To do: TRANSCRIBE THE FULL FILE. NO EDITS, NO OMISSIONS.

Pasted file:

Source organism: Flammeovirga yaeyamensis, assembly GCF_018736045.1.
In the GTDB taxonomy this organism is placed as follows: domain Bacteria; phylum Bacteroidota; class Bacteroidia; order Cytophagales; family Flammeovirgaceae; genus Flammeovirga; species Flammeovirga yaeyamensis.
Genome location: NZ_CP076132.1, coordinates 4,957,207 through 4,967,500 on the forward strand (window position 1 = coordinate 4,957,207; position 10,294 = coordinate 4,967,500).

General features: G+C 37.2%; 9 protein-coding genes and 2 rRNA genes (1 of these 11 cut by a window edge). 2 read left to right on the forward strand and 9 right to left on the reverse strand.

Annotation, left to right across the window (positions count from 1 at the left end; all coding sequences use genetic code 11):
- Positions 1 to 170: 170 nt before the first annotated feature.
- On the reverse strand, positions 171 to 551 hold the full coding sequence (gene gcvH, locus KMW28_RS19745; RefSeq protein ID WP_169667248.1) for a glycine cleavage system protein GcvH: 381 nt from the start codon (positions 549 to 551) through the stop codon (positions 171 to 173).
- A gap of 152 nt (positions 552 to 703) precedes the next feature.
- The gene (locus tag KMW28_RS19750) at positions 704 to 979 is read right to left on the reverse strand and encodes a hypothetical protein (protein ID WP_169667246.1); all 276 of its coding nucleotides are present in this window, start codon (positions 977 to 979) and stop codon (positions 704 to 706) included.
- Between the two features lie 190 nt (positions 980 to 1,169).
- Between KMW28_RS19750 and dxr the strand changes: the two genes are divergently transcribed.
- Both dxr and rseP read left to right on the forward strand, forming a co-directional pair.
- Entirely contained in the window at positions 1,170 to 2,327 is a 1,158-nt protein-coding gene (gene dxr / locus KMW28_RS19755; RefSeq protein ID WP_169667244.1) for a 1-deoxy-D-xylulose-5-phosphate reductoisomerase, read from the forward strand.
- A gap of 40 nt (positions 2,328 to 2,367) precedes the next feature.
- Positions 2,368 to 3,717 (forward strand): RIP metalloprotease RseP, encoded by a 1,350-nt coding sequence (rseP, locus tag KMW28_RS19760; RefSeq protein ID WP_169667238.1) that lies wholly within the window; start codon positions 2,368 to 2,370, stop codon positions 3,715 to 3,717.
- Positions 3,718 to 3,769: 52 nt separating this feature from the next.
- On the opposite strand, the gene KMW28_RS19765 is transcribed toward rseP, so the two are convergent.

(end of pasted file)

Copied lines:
Source organism: Flammeovirga yaeyamensis, assembly GCF_018736045.1.
In the GTDB taxonomy this organism is placed as follows: domain Bacteria; phylum Bacteroidota; class Bacteroidia; order Cytophagales; family Flammeovirgaceae; genus Flammeovirga; species Flammeovirga yaeyamensis.
Genome location: NZ_CP076132.1, coordinates 4,957,207 through 4,967,500 on the forward strand (window position 1 = coordinate 4,957,207; position 10,294 = coordinate 4,967,500).

General features: G+C 37.2%; 9 protein-coding genes and 2 rRNA genes (1 of these 11 cut by a window edge). 2 read left to right on the forward strand and 9 right to left on the reverse strand.

Annotation, left to right across the window (positions count from 1 at the left end; all coding sequences use genetic code 11):
- Positions 1 to 170: 170 nt before the first annotated feature.
- On the reverse strand, positions 171 to 551 hold the full coding sequence (gene gcvH, locus KMW28_RS19745; RefSeq protein ID WP_169667248.1) for a glycine cleavage system protein GcvH: 381 nt from the start codon (positions 549 to 551) through the stop codon (positions 171 to 173).
- A gap of 152 nt (positions 552 to 703) precedes the next feature.
- The gene (locus tag KMW28_RS19750) at positions 704 to 979 is read right to left on the reverse strand and encodes a hypothetical protein (protein ID WP_169667246.1); all 276 of its coding nucleotides are present in this window, start codon (positions 977 to 979) and stop codon (positions 704 to 706) included.
- Between the two features lie 190 nt (positions 980 to 1,169).
- Between KMW28_RS19750 and dxr the strand changes: the two genes are divergently transcribed.
- Both dxr and rseP read left to right on the forward strand, forming a co-directional pair.
- Entirely contained in the window at positions 1,170 to 2,327 is a 1,158-nt protein-coding gene (gene dxr / locus KMW28_RS19755; RefSeq protein ID WP_169667244.1) for a 1-deoxy-D-xylulose-5-phosphate reductoisomerase, read from the forward strand.
- A gap of 40 nt (positions 2,328 to 2,367) precedes the next feature.
- Positions 2,368 to 3,717 (forward strand): RIP metalloprotease RseP, encoded by a 1,350-nt coding sequence (rseP, locus tag KMW28_RS19760; RefSeq protein ID WP_169667238.1) that lies wholly within the window; start codon positions 2,368 to 2,370, stop codon positions 3,715 to 3,717.
- Positions 3,718 to 3,769: 52 nt separating this feature from the next.
- On the opposite strand, the gene KMW28_RS19765 is transcribed toward rseP, so the two are convergent.